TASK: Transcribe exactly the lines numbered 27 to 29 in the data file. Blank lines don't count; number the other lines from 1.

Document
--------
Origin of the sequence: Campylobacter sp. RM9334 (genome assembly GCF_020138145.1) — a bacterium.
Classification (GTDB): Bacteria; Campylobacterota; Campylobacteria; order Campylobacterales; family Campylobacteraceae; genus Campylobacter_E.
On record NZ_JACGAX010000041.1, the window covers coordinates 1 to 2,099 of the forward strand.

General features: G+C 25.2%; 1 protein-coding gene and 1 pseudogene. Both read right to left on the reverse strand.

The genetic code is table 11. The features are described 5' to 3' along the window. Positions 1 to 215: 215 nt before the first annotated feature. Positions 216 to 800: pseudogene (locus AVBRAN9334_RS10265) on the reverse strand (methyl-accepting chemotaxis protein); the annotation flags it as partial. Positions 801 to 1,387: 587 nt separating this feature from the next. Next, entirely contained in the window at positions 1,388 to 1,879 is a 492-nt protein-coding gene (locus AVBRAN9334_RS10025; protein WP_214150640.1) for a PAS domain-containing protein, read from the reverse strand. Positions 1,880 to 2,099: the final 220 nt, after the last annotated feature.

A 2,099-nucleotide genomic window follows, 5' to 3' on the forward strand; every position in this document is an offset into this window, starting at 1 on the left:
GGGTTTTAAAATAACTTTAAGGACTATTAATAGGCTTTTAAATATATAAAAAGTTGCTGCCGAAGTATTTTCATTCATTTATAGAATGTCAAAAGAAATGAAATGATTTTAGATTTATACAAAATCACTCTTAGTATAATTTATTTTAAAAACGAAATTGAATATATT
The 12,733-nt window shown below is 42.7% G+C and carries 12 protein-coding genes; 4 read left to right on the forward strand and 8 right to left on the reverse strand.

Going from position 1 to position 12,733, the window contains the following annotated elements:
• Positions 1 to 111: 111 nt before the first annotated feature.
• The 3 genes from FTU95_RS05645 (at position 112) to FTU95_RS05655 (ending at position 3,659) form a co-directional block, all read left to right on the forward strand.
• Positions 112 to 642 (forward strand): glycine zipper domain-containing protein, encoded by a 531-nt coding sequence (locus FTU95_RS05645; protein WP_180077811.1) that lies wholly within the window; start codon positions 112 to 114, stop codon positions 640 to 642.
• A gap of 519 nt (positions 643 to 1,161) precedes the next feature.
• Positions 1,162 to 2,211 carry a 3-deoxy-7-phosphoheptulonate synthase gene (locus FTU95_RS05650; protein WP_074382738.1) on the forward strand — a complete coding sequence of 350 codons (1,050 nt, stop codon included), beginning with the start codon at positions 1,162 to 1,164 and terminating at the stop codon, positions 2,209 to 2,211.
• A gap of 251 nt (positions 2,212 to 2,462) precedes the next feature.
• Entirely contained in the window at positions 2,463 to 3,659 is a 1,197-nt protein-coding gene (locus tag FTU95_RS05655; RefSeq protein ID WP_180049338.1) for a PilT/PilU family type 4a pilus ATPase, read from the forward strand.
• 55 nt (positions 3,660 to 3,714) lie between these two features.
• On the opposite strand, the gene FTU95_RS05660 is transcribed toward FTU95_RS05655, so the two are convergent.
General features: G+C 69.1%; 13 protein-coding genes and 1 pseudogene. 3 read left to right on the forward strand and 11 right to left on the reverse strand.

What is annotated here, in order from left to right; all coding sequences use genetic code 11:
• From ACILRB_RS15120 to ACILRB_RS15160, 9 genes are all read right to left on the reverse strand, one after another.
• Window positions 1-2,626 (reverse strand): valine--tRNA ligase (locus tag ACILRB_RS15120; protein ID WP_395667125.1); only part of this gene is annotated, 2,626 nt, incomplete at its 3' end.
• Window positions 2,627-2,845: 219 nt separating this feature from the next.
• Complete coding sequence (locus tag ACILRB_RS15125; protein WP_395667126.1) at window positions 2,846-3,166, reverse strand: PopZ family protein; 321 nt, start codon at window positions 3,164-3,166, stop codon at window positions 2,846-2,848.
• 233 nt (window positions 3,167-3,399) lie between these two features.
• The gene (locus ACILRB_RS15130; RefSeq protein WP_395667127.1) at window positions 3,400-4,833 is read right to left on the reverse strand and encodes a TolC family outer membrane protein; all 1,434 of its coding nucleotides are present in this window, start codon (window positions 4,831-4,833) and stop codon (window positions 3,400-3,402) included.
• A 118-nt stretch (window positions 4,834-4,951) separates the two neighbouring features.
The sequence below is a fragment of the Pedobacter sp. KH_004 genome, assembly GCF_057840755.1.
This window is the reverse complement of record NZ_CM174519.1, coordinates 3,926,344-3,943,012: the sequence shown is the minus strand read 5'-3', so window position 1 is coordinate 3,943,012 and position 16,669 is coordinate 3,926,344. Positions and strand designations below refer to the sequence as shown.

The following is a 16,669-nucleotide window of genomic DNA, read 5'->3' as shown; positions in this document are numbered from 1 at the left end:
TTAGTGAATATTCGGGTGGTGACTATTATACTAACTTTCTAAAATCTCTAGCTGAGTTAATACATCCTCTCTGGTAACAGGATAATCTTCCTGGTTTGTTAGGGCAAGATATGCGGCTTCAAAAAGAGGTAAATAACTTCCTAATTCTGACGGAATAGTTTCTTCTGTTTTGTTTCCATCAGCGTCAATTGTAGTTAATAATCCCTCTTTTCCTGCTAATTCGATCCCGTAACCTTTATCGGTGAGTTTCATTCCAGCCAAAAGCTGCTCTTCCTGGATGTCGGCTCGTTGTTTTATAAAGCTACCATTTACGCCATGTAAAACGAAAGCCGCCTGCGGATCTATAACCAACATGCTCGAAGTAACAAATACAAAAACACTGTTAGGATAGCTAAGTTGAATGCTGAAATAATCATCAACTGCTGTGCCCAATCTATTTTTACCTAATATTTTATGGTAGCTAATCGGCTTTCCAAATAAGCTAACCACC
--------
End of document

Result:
• A 118-nt stretch (window positions 4,834-4,951) separates the two neighbouring features.
The sequence below is a fragment of the Pedobacter sp. KH_004 genome, assembly GCF_057840755.1.
This window is the reverse complement of record NZ_CM174519.1, coordinates 3,926,344-3,943,012: the sequence shown is the minus strand read 5'-3', so window position 1 is coordinate 3,943,012 and position 16,669 is coordinate 3,926,344. Positions and strand designations below refer to the sequence as shown.